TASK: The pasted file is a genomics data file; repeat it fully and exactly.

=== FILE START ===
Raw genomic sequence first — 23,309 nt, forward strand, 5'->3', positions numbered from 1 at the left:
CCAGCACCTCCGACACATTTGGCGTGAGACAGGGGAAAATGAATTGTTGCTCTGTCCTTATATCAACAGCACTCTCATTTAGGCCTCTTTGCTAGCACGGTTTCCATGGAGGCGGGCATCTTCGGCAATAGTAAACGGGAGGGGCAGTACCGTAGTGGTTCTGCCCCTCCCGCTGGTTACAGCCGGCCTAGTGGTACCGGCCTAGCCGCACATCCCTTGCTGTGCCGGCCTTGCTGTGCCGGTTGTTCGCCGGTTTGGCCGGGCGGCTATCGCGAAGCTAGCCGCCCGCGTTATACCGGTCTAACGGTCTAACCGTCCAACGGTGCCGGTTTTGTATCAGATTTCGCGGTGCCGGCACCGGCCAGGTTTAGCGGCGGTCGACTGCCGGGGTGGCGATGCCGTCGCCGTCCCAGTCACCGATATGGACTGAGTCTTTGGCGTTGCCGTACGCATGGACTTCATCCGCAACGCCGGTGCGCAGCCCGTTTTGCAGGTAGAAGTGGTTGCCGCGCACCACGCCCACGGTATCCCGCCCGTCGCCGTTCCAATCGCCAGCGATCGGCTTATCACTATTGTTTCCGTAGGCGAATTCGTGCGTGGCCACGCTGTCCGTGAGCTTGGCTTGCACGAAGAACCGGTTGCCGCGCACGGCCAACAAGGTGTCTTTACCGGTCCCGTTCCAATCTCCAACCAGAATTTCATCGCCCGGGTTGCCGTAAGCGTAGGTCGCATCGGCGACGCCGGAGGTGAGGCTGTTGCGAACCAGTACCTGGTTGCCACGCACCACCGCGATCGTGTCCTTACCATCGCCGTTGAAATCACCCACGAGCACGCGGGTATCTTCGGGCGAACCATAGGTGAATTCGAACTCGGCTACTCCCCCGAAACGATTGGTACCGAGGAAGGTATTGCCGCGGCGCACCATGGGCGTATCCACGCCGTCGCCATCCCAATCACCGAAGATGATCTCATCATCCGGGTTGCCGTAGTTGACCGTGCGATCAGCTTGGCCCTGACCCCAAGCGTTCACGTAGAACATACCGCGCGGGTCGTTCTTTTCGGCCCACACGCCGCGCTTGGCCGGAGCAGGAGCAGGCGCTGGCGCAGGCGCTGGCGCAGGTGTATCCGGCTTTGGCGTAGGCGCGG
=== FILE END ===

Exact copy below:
Raw genomic sequence first — 23,309 nt, forward strand, 5'->3', positions numbered from 1 at the left:
CCAGCACCTCCGACACATTTGGCGTGAGACAGGGGAAAATGAATTGTTGCTCTGTCCTTATATCAACAGCACTCTCATTTAGGCCTCTTTGCTAGCACGGTTTCCATGGAGGCGGGCATCTTCGGCAATAGTAAACGGGAGGGGCAGTACCGTAGTGGTTCTGCCCCTCCCGCTGGTTACAGCCGGCCTAGTGGTACCGGCCTAGCCGCACATCCCTTGCTGTGCCGGCCTTGCTGTGCCGGTTGTTCGCCGGTTTGGCCGGGCGGCTATCGCGAAGCTAGCCGCCCGCGTTATACCGGTCTAACGGTCTAACCGTCCAACGGTGCCGGTTTTGTATCAGATTTCGCGGTGCCGGCACCGGCCAGGTTTAGCGGCGGTCGACTGCCGGGGTGGCGATGCCGTCGCCGTCCCAGTCACCGATATGGACTGAGTCTTTGGCGTTGCCGTACGCATGGACTTCATCCGCAACGCCGGTGCGCAGCCCGTTTTGCAGGTAGAAGTGGTTGCCGCGCACCACGCCCACGGTATCCCGCCCGTCGCCGTTCCAATCGCCAGCGATCGGCTTATCACTATTGTTTCCGTAGGCGAATTCGTGCGTGGCCACGCTGTCCGTGAGCTTGGCTTGCACGAAGAACCGGTTGCCGCGCACGGCCAACAAGGTGTCTTTACCGGTCCCGTTCCAATCTCCAACCAGAATTTCATCGCCCGGGTTGCCGTAAGCGTAGGTCGCATCGGCGACGCCGGAGGTGAGGCTGTTGCGAACCAGTACCTGGTTGCCACGCACCACCGCGATCGTGTCCTTACCATCGCCGTTGAAATCACCCACGAGCACGCGGGTATCTTCGGGCGAACCATAGGTGAATTCGAACTCGGCTACTCCCCCGAAACGATTGGTACCGAGGAAGGTATTGCCGCGGCGCACCATGGGCGTATCCACGCCGTCGCCATCCCAATCACCGAAGATGATCTCATCATCCGGGTTGCCGTAGTTGACCGTGCGATCAGCTTGGCCCTGACCCCAAGCGTTCACGTAGAACATACCGCGCGGGTCGTTCTTTTCGGCCCACACGCCGCGCTTGGCCGGAGCAGGAGCAGGCGCTGGCGCAGGCGCTGGCGCAGGTGTATCCGGCTTTGGCGTAGGCGCGG